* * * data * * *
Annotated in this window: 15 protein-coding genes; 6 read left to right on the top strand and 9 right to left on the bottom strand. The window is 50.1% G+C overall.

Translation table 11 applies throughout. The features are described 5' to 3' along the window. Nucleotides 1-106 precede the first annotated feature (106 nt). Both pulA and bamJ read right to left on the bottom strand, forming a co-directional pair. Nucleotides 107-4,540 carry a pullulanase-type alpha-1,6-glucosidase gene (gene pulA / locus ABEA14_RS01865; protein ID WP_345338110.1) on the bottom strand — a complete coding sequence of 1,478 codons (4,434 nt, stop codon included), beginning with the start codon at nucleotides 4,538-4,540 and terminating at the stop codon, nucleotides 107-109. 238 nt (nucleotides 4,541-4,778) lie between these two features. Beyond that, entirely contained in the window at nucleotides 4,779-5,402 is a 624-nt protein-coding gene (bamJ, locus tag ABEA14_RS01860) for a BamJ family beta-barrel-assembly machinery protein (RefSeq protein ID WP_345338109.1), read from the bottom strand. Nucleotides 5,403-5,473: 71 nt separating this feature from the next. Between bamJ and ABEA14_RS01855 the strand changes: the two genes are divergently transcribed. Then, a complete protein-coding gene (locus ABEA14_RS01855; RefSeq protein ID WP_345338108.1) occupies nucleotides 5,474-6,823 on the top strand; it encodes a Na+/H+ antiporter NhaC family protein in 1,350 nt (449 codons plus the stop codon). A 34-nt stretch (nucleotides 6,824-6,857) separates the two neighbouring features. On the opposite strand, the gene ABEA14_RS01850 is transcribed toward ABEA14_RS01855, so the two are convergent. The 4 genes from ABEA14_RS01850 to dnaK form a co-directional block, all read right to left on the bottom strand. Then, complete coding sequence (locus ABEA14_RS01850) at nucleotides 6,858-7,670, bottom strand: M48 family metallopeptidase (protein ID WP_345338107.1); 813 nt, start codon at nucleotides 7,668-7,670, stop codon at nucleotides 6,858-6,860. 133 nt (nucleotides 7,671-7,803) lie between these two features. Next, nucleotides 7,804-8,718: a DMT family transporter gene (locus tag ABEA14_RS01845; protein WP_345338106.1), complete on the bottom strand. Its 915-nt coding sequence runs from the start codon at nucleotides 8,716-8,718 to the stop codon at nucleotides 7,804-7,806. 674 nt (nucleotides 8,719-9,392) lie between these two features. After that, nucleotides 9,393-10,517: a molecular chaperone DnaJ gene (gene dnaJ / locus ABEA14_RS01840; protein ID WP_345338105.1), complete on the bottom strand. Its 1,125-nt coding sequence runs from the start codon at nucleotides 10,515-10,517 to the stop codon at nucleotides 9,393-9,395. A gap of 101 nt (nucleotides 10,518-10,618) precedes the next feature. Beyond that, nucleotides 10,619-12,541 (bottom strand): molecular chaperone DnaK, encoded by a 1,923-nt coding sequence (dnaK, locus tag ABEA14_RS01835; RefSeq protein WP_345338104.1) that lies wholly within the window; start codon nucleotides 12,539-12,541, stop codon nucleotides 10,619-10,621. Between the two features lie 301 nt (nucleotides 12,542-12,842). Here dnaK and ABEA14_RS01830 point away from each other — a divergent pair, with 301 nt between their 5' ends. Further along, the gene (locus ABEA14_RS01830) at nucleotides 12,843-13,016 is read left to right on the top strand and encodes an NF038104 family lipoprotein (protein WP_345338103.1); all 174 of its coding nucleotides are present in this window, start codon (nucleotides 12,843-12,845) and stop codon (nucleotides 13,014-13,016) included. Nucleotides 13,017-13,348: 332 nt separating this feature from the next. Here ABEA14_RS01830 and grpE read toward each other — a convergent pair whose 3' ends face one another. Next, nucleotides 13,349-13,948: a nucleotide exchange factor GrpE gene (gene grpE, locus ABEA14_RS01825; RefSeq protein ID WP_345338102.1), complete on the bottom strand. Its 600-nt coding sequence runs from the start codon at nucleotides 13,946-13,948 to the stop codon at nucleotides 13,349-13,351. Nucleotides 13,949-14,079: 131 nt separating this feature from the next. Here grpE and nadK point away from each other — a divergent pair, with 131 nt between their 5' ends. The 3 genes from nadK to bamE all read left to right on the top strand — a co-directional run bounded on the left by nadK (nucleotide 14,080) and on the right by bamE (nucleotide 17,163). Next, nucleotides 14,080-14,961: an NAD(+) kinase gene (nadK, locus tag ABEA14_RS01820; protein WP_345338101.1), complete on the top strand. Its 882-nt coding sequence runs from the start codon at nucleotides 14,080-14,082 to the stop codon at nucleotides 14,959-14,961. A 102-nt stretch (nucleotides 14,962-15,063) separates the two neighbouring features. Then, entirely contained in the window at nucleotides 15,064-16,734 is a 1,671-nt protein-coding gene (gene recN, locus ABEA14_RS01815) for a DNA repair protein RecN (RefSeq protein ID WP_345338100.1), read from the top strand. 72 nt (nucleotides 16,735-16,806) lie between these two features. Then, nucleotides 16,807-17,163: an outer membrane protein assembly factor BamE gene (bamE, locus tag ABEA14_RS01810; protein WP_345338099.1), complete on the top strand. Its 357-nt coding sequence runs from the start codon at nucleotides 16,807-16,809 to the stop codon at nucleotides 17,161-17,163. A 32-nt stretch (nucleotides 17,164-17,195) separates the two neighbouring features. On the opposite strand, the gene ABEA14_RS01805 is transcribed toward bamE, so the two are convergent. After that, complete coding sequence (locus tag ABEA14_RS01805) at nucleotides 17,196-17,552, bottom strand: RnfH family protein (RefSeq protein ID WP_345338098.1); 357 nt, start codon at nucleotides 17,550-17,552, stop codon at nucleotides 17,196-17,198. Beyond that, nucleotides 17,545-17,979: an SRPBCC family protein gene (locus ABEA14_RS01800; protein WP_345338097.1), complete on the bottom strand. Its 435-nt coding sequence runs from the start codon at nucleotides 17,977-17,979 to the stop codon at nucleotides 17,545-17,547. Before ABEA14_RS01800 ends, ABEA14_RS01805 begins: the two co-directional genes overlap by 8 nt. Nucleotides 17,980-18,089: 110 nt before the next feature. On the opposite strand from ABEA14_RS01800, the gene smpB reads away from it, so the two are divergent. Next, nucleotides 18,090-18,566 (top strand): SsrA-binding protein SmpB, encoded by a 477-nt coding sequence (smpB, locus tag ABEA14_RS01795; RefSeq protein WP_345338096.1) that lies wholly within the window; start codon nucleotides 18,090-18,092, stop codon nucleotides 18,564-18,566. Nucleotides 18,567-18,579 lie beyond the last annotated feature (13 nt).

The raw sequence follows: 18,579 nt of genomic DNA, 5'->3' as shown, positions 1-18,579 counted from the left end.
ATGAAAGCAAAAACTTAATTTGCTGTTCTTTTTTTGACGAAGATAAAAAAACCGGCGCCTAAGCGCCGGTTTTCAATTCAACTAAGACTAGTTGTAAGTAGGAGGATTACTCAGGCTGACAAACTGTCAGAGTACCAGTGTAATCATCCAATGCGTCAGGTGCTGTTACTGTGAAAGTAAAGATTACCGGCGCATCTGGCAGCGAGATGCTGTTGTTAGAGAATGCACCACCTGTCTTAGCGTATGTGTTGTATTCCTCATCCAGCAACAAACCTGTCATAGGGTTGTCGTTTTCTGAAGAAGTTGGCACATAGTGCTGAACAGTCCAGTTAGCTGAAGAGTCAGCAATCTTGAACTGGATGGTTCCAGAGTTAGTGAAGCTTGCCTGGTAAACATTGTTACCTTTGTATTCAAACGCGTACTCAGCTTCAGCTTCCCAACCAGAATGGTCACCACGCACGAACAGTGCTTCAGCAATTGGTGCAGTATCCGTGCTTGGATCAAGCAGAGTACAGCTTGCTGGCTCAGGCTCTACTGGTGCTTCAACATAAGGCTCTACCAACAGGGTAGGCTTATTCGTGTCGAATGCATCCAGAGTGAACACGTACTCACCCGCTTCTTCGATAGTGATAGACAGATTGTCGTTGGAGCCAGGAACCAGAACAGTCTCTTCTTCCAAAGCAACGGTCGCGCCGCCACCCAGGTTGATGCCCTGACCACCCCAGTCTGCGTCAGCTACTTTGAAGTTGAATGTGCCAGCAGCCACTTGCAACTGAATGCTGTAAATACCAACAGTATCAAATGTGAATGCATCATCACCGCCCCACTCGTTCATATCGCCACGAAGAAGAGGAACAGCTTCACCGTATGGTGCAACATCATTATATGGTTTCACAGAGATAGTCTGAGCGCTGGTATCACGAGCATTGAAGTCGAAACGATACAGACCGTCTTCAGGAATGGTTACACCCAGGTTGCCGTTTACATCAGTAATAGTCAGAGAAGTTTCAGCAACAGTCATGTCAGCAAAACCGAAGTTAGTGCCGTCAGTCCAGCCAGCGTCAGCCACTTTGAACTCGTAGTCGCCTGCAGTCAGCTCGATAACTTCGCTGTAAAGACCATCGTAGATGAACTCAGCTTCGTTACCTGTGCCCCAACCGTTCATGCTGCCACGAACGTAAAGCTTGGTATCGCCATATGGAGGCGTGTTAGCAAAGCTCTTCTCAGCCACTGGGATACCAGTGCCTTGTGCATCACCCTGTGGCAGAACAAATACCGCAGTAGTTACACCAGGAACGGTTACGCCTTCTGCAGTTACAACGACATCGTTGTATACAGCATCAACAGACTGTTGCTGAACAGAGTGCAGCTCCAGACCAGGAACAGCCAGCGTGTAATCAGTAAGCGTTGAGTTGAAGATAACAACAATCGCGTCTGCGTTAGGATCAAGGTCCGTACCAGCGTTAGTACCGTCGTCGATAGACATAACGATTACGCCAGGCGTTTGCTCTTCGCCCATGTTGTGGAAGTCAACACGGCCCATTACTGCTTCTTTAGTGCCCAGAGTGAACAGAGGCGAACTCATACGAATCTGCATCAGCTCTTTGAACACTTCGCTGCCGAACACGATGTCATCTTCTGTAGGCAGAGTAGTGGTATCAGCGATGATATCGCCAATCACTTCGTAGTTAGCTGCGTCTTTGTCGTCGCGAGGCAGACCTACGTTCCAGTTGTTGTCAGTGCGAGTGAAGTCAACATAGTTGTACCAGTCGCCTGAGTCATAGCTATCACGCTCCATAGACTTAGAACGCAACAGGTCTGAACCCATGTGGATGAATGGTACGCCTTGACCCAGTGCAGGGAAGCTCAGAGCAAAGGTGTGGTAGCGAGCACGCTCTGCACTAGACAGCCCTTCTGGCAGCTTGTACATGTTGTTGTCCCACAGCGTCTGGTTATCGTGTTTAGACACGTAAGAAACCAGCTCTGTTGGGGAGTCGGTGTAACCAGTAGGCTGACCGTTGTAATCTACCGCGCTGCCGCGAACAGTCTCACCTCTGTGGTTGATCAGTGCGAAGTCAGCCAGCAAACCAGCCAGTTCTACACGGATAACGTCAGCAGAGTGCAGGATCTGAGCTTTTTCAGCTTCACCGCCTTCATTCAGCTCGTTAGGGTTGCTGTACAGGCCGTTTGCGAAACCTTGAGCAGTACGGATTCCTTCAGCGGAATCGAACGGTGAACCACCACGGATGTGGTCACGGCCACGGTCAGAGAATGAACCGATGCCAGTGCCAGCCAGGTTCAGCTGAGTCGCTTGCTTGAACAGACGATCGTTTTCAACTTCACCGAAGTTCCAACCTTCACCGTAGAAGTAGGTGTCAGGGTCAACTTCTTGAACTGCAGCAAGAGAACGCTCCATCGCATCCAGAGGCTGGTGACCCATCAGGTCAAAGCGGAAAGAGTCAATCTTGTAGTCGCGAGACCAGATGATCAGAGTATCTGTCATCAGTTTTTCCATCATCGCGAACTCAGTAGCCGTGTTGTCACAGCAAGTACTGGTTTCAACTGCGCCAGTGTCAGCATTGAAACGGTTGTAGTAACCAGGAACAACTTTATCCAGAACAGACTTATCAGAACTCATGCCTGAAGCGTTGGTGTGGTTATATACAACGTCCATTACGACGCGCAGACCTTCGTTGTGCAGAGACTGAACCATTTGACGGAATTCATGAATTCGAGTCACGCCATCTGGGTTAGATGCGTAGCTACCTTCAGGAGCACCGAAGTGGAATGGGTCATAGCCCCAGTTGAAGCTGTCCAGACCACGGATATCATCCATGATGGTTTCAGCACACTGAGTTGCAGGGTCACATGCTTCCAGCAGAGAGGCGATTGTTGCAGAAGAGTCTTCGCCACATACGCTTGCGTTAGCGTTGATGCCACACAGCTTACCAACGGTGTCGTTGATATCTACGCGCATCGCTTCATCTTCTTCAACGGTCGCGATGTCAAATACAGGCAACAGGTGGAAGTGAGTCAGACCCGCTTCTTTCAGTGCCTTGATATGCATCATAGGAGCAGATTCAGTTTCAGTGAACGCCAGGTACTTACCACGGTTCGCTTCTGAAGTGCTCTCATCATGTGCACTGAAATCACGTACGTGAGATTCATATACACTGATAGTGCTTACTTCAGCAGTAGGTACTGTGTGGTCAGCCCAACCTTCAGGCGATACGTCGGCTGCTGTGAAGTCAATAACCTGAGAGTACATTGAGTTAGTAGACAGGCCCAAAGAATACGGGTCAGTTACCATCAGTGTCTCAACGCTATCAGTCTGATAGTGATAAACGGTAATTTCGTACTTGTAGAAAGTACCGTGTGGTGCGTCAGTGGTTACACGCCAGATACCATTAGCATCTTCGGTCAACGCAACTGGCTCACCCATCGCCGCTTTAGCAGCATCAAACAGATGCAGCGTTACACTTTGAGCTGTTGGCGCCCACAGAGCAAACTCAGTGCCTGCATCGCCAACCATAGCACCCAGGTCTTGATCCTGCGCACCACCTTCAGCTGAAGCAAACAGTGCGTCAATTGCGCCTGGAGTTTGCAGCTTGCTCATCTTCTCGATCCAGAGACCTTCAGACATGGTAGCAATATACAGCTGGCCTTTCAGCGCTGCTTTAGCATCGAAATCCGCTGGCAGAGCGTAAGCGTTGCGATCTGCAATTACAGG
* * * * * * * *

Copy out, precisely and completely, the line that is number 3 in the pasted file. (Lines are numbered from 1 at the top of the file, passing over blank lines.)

The raw sequence follows: 18,579 nt of genomic DNA, 5'->3' as shown, positions 1-18,579 counted from the left end.